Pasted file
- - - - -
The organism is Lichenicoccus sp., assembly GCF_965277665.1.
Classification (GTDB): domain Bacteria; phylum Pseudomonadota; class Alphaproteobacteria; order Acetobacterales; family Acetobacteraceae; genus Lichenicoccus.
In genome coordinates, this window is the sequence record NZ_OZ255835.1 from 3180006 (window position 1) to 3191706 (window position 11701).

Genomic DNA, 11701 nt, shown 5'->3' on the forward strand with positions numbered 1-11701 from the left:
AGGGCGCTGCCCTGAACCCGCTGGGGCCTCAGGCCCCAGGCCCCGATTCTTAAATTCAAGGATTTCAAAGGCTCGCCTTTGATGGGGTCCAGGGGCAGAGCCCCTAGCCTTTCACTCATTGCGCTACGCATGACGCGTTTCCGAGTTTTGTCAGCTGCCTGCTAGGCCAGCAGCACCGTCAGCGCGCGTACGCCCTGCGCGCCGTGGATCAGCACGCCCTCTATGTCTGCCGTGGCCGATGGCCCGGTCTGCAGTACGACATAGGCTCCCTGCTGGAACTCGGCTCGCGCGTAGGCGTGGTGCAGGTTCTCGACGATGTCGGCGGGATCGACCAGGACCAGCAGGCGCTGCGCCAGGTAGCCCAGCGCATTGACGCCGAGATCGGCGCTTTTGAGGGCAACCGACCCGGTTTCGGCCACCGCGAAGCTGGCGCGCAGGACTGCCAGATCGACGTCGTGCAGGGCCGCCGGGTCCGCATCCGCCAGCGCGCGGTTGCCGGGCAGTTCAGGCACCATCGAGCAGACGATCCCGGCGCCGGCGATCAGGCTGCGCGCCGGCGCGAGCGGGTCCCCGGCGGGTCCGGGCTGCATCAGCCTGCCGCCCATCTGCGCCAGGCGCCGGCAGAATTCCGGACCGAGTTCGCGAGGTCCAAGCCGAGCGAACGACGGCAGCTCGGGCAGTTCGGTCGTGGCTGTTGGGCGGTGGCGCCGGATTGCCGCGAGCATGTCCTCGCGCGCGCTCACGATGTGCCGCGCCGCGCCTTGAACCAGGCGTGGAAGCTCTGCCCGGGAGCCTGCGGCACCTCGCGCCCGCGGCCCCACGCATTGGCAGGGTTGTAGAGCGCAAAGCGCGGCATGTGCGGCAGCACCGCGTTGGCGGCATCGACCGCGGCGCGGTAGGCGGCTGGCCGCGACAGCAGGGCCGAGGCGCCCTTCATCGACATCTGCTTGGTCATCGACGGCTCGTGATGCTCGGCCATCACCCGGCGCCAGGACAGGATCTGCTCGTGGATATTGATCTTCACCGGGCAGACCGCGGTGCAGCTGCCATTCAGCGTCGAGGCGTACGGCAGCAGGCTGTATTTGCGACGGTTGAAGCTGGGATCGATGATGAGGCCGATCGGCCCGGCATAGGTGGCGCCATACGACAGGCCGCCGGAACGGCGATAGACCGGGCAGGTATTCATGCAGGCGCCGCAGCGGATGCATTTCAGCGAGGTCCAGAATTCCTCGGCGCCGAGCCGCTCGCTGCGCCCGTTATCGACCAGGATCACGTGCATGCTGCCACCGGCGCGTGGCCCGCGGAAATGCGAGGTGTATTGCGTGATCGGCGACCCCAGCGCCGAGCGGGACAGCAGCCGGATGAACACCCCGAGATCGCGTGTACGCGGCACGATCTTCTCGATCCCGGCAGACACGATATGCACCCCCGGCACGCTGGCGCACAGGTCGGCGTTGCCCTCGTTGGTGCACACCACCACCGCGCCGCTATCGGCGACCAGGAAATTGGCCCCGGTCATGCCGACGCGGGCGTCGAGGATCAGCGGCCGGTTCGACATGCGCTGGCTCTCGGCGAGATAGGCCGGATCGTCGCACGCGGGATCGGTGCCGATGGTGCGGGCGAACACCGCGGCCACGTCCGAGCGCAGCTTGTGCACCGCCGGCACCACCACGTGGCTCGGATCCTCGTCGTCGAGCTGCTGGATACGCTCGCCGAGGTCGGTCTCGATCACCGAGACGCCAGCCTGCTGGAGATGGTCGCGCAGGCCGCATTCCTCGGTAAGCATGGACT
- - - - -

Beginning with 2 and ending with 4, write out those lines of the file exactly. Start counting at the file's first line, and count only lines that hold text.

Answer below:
Classification (GTDB): domain Bacteria; phylum Pseudomonadota; class Alphaproteobacteria; order Acetobacterales; family Acetobacteraceae; genus Lichenicoccus.
In genome coordinates, this window is the sequence record NZ_OZ255835.1 from 3180006 (window position 1) to 3191706 (window position 11701).

Genomic DNA, 11701 nt, shown 5'->3' on the forward strand with positions numbered 1-11701 from the left: